Afternoon light broke through my room's unadorned jalousie windows. There was no need to turn on the bulb; it was bright enough as it was. I was rolling on my small bed, my mind in a riot of past, present, and future thoughts. I had been doing that a lot for a month now.

At 21, in 2005, just four months fresh from college graduation, I banged my head over what job I wanted to do. I just wanted to do something, anything, and earn from it. But deep inside, I knew it was a half-hearted decision. It already seemed like a privilege to acquire a job that was related to what I have studied for three years.

I sat up. My feet landed on a book. On the floor, books were scattered, like fancy clothes spread out for a look-over and selection. I smiled. I arranged and rearranged them in a pile and carried them to the wide wooden floor-to-ceiling shelf at the foot of my bed. My practical father, a resourceful maker of all things necessary for the house--from hangers made of wood and wire to ceilings that are plastered with aluminum insulation foil--built my shelf.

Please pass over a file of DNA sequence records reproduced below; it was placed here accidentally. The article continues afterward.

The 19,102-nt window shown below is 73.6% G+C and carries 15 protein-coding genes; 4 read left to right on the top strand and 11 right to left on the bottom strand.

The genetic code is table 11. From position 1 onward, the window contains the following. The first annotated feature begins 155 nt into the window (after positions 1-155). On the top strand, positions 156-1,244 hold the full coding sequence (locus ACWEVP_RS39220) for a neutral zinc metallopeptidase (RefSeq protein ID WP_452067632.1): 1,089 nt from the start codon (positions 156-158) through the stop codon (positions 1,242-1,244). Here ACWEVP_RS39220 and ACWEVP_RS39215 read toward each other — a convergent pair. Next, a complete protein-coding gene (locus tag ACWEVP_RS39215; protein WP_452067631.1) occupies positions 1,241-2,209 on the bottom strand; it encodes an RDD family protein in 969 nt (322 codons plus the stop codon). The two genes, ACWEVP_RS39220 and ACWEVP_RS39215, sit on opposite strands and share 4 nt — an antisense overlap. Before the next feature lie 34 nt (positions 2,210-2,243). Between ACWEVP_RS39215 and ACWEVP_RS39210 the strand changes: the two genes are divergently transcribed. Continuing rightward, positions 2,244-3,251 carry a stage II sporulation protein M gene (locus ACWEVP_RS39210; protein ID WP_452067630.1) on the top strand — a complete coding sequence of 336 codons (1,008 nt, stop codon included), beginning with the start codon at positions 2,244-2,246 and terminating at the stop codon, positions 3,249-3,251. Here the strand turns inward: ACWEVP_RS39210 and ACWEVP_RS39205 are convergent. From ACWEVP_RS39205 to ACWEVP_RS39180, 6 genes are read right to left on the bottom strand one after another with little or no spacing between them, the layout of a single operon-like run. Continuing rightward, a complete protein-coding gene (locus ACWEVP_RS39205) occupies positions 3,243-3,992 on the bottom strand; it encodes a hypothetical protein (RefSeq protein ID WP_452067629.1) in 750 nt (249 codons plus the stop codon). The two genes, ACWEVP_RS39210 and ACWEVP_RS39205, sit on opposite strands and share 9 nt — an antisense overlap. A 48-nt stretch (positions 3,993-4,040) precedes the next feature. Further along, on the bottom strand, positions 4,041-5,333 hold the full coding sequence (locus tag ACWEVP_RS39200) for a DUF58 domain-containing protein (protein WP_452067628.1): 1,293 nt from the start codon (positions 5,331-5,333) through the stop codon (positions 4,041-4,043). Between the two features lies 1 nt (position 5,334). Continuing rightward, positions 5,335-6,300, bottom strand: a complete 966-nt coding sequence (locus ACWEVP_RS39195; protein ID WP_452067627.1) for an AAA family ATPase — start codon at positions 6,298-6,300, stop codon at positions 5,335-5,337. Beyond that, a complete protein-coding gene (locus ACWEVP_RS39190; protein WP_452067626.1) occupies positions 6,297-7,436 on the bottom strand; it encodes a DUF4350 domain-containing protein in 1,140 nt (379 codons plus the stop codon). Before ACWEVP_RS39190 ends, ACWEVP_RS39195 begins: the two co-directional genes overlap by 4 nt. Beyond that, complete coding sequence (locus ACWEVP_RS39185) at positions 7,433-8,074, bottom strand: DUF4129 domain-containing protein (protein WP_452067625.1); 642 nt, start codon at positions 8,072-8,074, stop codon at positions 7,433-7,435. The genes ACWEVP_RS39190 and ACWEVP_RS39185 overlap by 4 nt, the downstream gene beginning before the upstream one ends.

Love, Unexpectedly - First Meeting

I looked up at the steep staircase, small and dimly lighted. Behind me was the rush Sunday activity of vendors eager to call on the churchgoers leaving the Basilica Minore del Sto. Niño de Cebu just across from where I was standing.

I climbed up the stairs and walked the familiar hallway. Obscure lighting from the high ceiling failed to flood every corner of the corridor. The indistinct paint was coming off the old walls. The floor was unswept, with unbundled trash and a couple of cockroaches just off the corner at the top of the stairs. I immediately turned my eyes to the direction I was going, lest I would feel a bile of disgust coming out of my throat.

The Filipino Cinderella

cinderella variants farytale
Cinderella is not really a personal favorite fairytale, what with Cinderella being physically and emotionally persecuted, bad sisters basking in the joy of making other people miserable, and the prince, er, not exactly an admirable character. I understand they are part of the fairytale formula, but that does not mean I have to like it. Still, the way her story has survived and adapted in different media is proof of how memorable Cinderella truly is. 

Cinderella is a folktale that shows triumph of good over evil. It tells the story of a woman who was forced into unfortunate circumstances but nature cooperates with her wishes for a better life. There are so many variants of the story, such that even the Philippines is included in the Wikipedia list and Aarne-Thompson-Uther Folktale Type 510A and Related Stories of Persecuted Heroines list of these variants. Regardless of how many variants there are, the name Cinderella has become the archetypal name.